Art Theft: One Of The Most Interesting and Famous Cases in History



Art theft is an ancient and complex criminal activity. When you take a look at the a few of the most popular cases of art thefts in history, you see completely planned operations that involve art dealers, art fakers, mobsters, ransoms, and countless dollars. Here you can check out some of the most famous cases of art theft in the history.

The First Theft:
The first documented case of art theft remained in 1473, when 2 panels of altarpiece of the Last Judgment by the Dutch painter Hans Memling were stolen. While the triptych was being transferred by ship from the Netherlands to Florence, the ship was attacked by pirates who took it to the Gdansk cathedral in Poland. Nowadays, the piece is shown at the National Museum in Gdansk where it was just recently moved from the Basilica of the Assumption.

The The Majority Of Famous Theft:
The most famous story of art theft includes among the most famous paintings on the planet and among the most famous artists in history as a suspect. In the night of August 21, 1911, the Mona Lisa was taken from the Louver. Not long after, Pablo Picasso was detained and questioned by the cops, but was released quickly.

It turned out that the 30 × 21 inch painting was taken by one of the museum employees by the name of Vincenzo Peruggia, who just carried it hidden under his coat. The criminal offense was carefully carried out by a well-known con guy, Eduardo de Valfierno, who was sent by an art faker who meant to make copies and sell them as if they were the original painting.

While Yves Chaudron, the art faker, was busy creating copies for the popular work of art, Mona Lisa was still hidden at Peruggias house. Ultimately, Peruggia was captured by the authorities while trying to offer the painting to an art dealership from Florence, Italy.

The Most significant Theft in the USA:
The greatest art theft in United States occurred at the Isabella Stewart Gardner Museum. On the night of March 18, 1990, a group of thieves wearing cops uniforms burglarized the museum and took thirteen paintings whose collective worth was approximated at around https://www.quora.com/profile/Kurt-Criter 300 million dollars. The thieves took 2 paintings and one print by Rembrandt, and works of Vermeer, Manet, Degas, Govaert Flinck, as well as a French and a Chinese artifact.

Since yet, none of the paintings have been discovered and the case is still unsolved. According to recent rumors, the FBI are investigating the possibility that the Boston Mob in addition to French art dealerships are connected to the criminal activity.

The Scream:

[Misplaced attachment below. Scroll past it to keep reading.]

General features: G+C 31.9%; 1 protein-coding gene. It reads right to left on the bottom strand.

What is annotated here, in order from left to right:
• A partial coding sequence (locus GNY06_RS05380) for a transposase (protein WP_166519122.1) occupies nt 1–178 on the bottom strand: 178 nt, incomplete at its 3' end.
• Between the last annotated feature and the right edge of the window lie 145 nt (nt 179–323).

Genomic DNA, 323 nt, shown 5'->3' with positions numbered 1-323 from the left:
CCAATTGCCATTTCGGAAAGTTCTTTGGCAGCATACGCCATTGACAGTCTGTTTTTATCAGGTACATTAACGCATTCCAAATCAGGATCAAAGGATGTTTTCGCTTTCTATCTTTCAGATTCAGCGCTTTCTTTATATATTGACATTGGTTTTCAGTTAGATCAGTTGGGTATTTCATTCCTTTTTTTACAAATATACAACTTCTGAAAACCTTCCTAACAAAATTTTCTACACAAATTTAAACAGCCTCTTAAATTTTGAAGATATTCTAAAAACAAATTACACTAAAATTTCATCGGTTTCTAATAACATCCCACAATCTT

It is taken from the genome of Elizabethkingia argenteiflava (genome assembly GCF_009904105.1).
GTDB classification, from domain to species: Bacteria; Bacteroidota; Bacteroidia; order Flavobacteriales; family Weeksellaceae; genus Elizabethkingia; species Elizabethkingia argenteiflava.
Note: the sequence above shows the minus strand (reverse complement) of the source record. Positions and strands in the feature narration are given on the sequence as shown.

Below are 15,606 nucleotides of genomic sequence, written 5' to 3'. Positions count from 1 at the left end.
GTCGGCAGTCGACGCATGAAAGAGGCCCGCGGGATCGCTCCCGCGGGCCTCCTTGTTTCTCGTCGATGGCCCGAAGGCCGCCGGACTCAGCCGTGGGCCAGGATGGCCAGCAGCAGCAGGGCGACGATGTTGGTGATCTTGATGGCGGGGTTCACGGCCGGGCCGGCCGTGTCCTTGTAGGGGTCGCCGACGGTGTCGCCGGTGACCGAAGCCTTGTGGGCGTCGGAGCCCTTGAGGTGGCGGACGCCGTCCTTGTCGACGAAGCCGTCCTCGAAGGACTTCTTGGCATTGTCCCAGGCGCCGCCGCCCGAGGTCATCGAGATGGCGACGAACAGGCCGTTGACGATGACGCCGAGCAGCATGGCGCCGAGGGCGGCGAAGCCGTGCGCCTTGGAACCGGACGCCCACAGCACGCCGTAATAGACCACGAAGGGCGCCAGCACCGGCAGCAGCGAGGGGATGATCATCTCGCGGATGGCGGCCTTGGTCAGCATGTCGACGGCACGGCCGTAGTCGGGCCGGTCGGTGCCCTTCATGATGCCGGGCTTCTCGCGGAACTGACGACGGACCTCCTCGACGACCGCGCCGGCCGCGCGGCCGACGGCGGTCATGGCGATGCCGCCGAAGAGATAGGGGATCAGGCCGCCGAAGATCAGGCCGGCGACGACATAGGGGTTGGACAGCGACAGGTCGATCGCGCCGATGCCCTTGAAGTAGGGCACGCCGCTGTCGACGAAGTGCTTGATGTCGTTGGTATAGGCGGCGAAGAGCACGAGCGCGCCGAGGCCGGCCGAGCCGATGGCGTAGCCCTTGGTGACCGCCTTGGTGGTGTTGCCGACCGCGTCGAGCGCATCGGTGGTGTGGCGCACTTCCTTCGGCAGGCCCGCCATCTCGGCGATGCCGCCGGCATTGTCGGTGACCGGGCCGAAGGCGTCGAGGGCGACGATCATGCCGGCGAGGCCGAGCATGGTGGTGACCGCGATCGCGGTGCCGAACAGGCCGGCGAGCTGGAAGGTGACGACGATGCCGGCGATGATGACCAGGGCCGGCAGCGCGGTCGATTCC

The https://www.pinterest.com/kurtcriter/ painting by Edvard Munchs, The Scream, is probably the most looked for after painting by art thieves in history. It has actually been stolen two times and was just recently recuperated. In 1994, during the Winter Season Olympics in Lillehammer, Norway, The Scream was stolen from an Oslo gallery by 2 burglars who broke through an open window, set off the alarm and left a note stating: thanks for the poor security.

Three months later on, the holders of the painting approached the Norwegian Government with an offer: 1 million dollars ransom for Edvard Munchs The Scream. The Federal government refused the offer, but the Norwegian cops worked together with the British Cops and the Getty Museum to arrange a sting operation that restored the painting to where it belongs.

While Museum officials waiting for the burglars to demand ransom loan, reports declared that both paintings were burned to hide proof. Ultimately, the Norwegian police https://www.whitepages.com/name/Kurt-Criter/Denver-CO found the two paintings on August 31, 2006 however the realities on how they were recovered are not known.


When you look at the some of the most famous cases of art thefts in history, you see thoroughly planned operations that involve art dealerships, art fakers, mobsters, ransoms, and millions of dollars. The most famous story of art theft involves one of the most famous paintings in the world and one of the most famous artists in history as a suspect. The crime was carefully conducted by a notorious con man, Eduardo de Valfierno, who was sent by an art faker who intended to make copies and sell them as if they were the original painting.

Ultimately, Peruggia was captured by the authorities while attempting to offer the painting to an art dealership from Florence, Italy. The painting by Edvard Munchs, The Scream, is probably the most sought after painting by art thieves in history.

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